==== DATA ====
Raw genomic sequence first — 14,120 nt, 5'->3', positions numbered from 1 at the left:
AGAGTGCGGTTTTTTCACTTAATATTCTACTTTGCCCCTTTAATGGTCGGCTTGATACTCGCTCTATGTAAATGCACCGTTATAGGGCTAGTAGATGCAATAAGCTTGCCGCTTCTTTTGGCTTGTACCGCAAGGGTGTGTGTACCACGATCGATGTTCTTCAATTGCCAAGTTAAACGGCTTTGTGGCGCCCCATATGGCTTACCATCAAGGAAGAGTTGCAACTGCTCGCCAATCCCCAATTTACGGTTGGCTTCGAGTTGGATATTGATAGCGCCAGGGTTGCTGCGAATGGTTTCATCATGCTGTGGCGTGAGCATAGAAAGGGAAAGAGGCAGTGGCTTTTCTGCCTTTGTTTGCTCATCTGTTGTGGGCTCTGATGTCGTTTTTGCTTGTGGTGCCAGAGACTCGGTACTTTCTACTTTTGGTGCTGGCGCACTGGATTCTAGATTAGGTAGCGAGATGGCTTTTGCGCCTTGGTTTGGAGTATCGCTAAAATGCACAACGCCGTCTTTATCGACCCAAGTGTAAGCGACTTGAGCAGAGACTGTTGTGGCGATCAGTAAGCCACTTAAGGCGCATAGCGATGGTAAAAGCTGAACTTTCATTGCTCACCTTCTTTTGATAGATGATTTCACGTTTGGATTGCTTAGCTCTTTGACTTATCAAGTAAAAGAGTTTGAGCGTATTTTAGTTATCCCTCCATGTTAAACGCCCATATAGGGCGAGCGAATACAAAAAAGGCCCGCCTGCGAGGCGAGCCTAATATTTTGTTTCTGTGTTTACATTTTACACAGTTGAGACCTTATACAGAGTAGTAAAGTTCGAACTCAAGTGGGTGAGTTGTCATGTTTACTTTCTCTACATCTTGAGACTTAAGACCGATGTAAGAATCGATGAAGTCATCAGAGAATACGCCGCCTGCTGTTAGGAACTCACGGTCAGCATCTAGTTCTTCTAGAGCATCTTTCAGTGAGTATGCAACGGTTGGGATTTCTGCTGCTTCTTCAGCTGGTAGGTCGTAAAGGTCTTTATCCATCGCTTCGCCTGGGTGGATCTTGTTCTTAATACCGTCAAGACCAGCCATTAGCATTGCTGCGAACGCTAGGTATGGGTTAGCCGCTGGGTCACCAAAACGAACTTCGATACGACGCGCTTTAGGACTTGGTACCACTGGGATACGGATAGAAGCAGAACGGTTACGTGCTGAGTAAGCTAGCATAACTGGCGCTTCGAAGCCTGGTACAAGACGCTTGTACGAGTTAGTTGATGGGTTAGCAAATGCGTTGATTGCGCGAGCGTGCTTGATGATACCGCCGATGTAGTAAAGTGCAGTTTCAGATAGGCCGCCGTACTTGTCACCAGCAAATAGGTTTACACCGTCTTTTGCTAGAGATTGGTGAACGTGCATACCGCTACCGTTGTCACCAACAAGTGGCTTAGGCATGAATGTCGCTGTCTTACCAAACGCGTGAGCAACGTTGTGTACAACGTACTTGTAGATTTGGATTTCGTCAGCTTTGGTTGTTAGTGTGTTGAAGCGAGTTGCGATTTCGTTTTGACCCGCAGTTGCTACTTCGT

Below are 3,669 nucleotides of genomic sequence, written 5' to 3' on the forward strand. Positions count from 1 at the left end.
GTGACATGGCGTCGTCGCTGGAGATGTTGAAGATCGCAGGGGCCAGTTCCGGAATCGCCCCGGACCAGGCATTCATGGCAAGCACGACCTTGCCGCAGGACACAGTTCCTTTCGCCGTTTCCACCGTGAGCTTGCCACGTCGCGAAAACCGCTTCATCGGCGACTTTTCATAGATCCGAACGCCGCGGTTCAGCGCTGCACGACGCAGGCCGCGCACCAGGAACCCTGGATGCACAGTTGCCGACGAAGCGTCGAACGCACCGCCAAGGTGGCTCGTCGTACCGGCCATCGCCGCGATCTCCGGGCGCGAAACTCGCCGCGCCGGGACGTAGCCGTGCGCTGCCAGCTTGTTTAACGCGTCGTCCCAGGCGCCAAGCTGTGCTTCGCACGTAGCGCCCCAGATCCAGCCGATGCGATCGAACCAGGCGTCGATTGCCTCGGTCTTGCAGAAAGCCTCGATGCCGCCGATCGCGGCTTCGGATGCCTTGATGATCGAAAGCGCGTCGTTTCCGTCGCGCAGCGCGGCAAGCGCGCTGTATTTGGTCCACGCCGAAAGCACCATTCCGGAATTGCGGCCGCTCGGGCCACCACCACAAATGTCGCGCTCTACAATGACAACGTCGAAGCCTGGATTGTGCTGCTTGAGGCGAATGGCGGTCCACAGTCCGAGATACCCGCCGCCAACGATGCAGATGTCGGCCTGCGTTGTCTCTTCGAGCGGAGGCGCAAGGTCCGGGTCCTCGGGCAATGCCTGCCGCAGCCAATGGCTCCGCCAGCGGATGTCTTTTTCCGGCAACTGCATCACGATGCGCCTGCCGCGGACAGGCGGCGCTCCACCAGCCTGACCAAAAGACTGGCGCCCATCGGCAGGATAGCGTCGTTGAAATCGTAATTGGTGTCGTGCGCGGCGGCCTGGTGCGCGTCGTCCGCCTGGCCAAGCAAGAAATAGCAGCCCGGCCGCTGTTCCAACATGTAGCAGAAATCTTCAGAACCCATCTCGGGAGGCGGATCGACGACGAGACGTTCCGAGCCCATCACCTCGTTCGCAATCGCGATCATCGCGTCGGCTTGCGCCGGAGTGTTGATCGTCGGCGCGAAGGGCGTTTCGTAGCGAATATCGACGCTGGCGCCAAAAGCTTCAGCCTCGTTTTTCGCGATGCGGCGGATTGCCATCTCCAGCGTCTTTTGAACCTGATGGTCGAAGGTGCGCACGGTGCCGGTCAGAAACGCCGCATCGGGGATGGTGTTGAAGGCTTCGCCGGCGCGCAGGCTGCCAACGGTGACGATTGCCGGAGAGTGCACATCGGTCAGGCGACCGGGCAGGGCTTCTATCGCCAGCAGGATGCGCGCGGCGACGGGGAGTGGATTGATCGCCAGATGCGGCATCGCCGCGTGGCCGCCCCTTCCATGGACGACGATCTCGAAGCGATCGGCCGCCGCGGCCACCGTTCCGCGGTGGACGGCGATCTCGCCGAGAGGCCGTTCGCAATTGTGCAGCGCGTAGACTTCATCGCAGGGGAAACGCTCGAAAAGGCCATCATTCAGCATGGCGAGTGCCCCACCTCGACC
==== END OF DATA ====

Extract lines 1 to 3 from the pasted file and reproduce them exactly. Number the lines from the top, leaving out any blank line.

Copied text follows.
Raw genomic sequence first — 14,120 nt, 5'->3', positions numbered from 1 at the left:
AGAGTGCGGTTTTTTCACTTAATATTCTACTTTGCCCCTTTAATGGTCGGCTTGATACTCGCTCTATGTAAATGCACCGTTATAGGGCTAGTAGATGCAATAAGCTTGCCGCTTCTTTTGGCTTGTACCGCAAGGGTGTGTGTACCACGATCGATGTTCTTCAATTGCCAAGTTAAACGGCTTTGTGGCGCCCCATATGGCTTACCATCAAGGAAGAGTTGCAACTGCTCGCCAATCCCCAATTTACGGTTGGCTTCGAGTTGGATATTGATAGCGCCAGGGTTGCTGCGAATGGTTTCATCATGCTGTGGCGTGAGCATAGAAAGGGAAAGAGGCAGTGGCTTTTCTGCCTTTGTTTGCTCATCTGTTGTGGGCTCTGATGTCGTTTTTGCTTGTGGTGCCAGAGACTCGGTACTTTCTACTTTTGGTGCTGGCGCACTGGATTCTAGATTAGGTAGCGAGATGGCTTTTGCGCCTTGGTTTGGAGTATCGCTAAAATGCACAACGCCGTCTTTATCGACCCAAGTGTAAGCGACTTGAGCAGAGACTGTTGTGGCGATCAGTAAGCCACTTAAGGCGCATAGCGATGGTAAAAGCTGAACTTTCATTGCTCACCTTCTTTTGATAGATGATTTCACGTTTGGATTGCTTAGCTCTTTGACTTATCAAGTAAAAGAGTTTGAGCGTATTTTAGTTATCCCTCCATGTTAAACGCCCATATAGGGCGAGCGAATACAAAAAAGGCCCGCCTGCGAGGCGAGCCTAATATTTTGTTTCTGTGTTTACATTTTACACAGTTGAGACCTTATACAGAGTAGTAAAGTTCGAACTCAAGTGGGTGAGTTGTCATGTTTACTTTCTCTACATCTTGAGACTTAAGACCGATGTAAGAATCGATGAAGTCATCAGAGAATACGCCGCCTGCTGTTAGGAACTCACGGTCAGCATCTAGTTCTTCTAGAGCATCTTTCAGTGAGTATGCAACGGTTGGGATTTCTGCTGCTTCTTCAGCTGGTAGGTCGTAAAGGTCTTTATCCATCGCTTCGCCTGGGTGGATCTTGTTCTTAATACCGTCAAGACCAGCCATTAGCATTGCTGCGAACGCTAGGTATGGGTTAGCCGCTGGGTCACCAAAACGAACTTCGATACGACGCGCTTTAGGACTTGGTACCACTGGGATACGGATAGAAGCAGAACGGTTACGTGCTGAGTAAGCTAGCATAACTGGCGCTTCGAAGCCTGGTACAAGACGCTTGTACGAGTTAGTTGATGGGTTAGCAAATGCGTTGATTGCGCGAGCGTGCTTGATGATACCGCCGATGTAGTAAAGTGCAGTTTCAGATAGGCCGCCGTACTTGTCACCAGCAAATAGGTTTACACCGTCTTTTGCTAGAGATTGGTGAACGTGCATACCGCTACCGTTGTCACCAACAAGTGGCTTAGGCATGAATGTCGCTGTCTTACCAAACGCGTGAGCAACGTTGTGTACAACGTACTTGTAGATTTGGATTTCGTCAGCTTTGGTTGTTAGTGTGTTGAAGCGAGTTGCGATTTCGTTTTGACCCGCAGTTGCTACTTCGT

Below are 3,669 nucleotides of genomic sequence, written 5' to 3' on the forward strand. Positions count from 1 at the left end.